The Alternative to the Climate Nuclear Option is Innovation
- Oct 22, 2014 8:00 pm GMTJul 7, 2018 9:00 pm GMT
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Out of fear the world is running out of time to aggressively act against climate change, some climate advocates are calling for the climate nuclear option: limiting economic growth to deeply decarbonize the global economy. It’s easy to see why—world leaders continue to propose weak policy options that all but guarantee dangerous global warming. Yet pitting economic growth against climate mitigation misses a crucial caveat: deep decarbonization and economic growth can be accomplished at the same time if nations significantly expand pro-growth clean energy innovation policies to rapidly speed-up technology advancement.
According to the International Energy Agency, even if every country—including the United States—meets its voluntary carbon targets, global emissions will still be 60 percent higher than necessary to prevent dangerous warming. It’s clear cautiously cutting carbon emissions will not, in the long-term, position the world to adequately fight climate change.
So what is preventing countries from committing to deep decarbonization? Most countries recognize deep decarbonization through conventional climate policies like carbon pricing represent to high an economic cost in the short-term. High income countries are hesitant to aggressively deploy clean energy because of the potential for higher energy costs and grid reliability issues that not only impact consumer spending, but can make domestic industries internationally uncompetitive. And low income countries simply want more access to cheap energy to accelerate economic development, even if that means burning fossil fuels.
It’s the quintessential tradeoff in the climate policy debate, and it’s holding the world back from addressing global warming in a meaningful way.
For some climate advocates, the meager carbon cuts pledged by the international community is too little too late. Carbon cuts need to start very soon and on a scale not seen in modern times. As a result, climate advocates like David Roberts, Naomi Klein, and Mark Buchanan, are pushing a more modern version of the ‘limits to growth’—the need to slow economic growth as a last ditch ‘climate nuclear option’ to deeply decarbonize the planet as quickly as possible.
This is in contrast to many leading climate advocates arguing the world doesn’t need to tradeoff the wellbeing of our climate for our economy. For instance, a series of new reports (here, here, and here) by leading international organizations argue that cutting carbon emissions quickly and growing the global economy can be achieved at the same time.
This division among climate advocates is important because if the global community’s meek policy responses to-date are any indication, the climate nuclear option—even under the very good intentions of averting climate catastrophe—is destined to be at worst a non-starter for global policymakers and at best even slower at climate mitigation than the modest strategies deployed today. A pro-growth climate strategy is the only quick and viable path to deep decarbonization.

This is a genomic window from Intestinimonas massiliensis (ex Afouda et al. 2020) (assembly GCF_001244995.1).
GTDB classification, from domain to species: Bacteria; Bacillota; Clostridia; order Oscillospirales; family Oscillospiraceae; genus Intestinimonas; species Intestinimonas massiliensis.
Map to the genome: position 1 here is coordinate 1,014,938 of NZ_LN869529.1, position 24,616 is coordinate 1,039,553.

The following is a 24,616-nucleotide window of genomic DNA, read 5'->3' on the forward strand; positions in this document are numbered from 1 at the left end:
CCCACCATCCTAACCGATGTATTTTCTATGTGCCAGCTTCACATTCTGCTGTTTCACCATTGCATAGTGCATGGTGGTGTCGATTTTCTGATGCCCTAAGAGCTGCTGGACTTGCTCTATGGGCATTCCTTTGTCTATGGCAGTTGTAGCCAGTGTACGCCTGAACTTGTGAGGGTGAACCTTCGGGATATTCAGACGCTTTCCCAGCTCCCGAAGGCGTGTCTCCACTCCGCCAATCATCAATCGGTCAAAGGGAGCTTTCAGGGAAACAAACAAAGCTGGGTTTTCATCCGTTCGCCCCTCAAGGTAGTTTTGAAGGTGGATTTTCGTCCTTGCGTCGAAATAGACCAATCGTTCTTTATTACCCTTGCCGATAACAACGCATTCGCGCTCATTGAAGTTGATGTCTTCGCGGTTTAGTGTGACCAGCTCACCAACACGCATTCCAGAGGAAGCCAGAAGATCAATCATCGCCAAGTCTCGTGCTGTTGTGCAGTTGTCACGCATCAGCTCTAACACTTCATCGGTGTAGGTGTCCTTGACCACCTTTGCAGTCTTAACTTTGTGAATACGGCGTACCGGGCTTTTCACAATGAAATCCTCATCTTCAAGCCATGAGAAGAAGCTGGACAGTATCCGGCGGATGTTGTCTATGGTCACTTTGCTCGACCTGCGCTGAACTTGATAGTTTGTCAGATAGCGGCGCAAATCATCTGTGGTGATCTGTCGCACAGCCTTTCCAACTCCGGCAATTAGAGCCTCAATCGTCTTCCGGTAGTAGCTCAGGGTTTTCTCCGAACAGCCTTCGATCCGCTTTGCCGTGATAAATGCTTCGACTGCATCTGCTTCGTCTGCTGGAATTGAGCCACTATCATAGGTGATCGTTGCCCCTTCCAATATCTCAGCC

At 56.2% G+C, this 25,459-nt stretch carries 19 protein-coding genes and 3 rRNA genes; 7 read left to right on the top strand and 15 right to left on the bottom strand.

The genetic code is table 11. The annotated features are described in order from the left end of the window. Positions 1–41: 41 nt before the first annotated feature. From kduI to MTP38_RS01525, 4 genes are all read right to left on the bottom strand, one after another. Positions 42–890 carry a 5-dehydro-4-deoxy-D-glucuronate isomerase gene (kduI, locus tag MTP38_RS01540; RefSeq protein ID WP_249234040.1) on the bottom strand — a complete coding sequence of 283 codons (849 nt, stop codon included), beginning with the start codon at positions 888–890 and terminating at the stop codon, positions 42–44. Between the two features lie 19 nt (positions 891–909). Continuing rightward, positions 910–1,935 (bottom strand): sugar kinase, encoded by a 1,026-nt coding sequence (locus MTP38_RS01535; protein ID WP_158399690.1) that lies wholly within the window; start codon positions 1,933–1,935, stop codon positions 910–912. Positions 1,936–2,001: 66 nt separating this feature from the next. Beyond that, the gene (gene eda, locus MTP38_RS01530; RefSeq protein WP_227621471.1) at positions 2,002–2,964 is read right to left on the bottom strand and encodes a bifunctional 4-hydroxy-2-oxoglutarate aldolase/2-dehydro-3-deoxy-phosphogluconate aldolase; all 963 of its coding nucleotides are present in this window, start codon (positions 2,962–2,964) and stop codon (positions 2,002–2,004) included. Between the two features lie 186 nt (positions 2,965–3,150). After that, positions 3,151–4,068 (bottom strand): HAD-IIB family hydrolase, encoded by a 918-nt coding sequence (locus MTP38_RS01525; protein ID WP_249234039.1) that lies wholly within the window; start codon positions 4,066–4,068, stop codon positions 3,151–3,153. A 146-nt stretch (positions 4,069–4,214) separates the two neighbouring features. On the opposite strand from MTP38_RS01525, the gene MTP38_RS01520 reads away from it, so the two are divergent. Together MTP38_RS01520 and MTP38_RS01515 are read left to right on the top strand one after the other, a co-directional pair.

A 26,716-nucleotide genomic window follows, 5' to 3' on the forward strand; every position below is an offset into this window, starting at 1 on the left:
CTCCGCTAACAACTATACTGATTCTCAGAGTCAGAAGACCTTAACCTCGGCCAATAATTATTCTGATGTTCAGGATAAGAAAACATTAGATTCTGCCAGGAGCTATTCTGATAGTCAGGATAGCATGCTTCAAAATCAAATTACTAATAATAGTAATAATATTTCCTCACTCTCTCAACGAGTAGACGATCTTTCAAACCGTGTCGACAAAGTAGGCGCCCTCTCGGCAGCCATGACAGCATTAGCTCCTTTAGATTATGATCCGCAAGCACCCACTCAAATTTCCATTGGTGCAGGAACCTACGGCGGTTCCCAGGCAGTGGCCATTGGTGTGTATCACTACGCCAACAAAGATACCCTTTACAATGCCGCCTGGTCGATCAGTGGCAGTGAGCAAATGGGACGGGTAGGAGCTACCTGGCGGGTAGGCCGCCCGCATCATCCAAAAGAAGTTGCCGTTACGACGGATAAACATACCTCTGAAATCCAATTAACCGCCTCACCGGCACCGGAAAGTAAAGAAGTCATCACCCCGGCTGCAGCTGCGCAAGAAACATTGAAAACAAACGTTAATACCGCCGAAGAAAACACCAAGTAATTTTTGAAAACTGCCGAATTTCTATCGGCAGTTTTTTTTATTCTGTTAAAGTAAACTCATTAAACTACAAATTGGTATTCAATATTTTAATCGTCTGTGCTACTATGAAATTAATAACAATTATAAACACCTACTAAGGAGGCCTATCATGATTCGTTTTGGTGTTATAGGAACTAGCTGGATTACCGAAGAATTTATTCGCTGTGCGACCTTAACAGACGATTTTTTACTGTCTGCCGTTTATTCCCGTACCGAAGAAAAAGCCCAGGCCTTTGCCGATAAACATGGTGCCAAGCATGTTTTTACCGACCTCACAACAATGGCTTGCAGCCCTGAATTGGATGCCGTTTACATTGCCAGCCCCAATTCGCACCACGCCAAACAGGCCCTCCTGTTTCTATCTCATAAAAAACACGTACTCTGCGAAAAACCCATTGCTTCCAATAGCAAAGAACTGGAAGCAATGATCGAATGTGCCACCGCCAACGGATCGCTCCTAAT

Unfortunately, pro-growth climate advocates are still relying on conventional and economically tenuous climate strategies from the past to counter anti-growth proponents. Pro-growth reports appeal to sometimes vague notions that potential future economic returns from a clean energy economy will exceed the higher cost of deploying the technology.
Yet, even if it is true that moving to a clean energy economy provides a greater future economic rate of return, it still ignores the very real cost and base load limitations that cause consumers, industry, and governments to hesitate going all in on clean tech. This is particularly true because clean tech is still cost and performance limited under many circumstances where government incentives aren’t generous enough (or don’t exist) or where solar and wind intermittency begins to limit high levels of deployment.
To make a stronger pro-growth argument for climate policy, advocates need to appeal to individual self-interest: How do we make clean tech a cheaper and more economically palatable option than fossil fuels for everyone as quickly as possible?
The key way of doing so is clean energy innovation policy—an aggressive strategy of investment in clean tech research, development, commercialization, and manufacturing as well as innovation-based reforms in key energy institutions, regulations, and tax incentives.
To a modest degree, some climate advocates are at least starting to recognize the need for a climate innovation strategy. At least two of the studies cited here explicitly call for increasing investments in energy innovation.
From the study by the World Resources Institute:
“The United States should increase federal funding for research, development, and commercialization of low-carbon and energy-saving technologies. This would help foster opportunities for American businesses and manufacturing by helping the country remain a world leader of innovation.”
And from the study by the Global Commission on the Economy and Climate (their 10-point global action plan):
“Scale up innovation in key low-carbon and climate resilient technologies, tripling public investment in clean energy R&D and removing barriers to entrepreneurship and creativity.”
In both cases, climate advocates are including investments in innovation as part of their pro-growth climate strategy—a positive first step! But in both cases it’s a low priority and not part of the organizations’ core climate policy outreach strategy.
Moving forward, pro-growth climate advocates need to create an expanded, cohesive, and higher priority clean energy innovation strategy to counter the climate nuclear option and provide the most viable policy alternative to achieve deep decarbonization.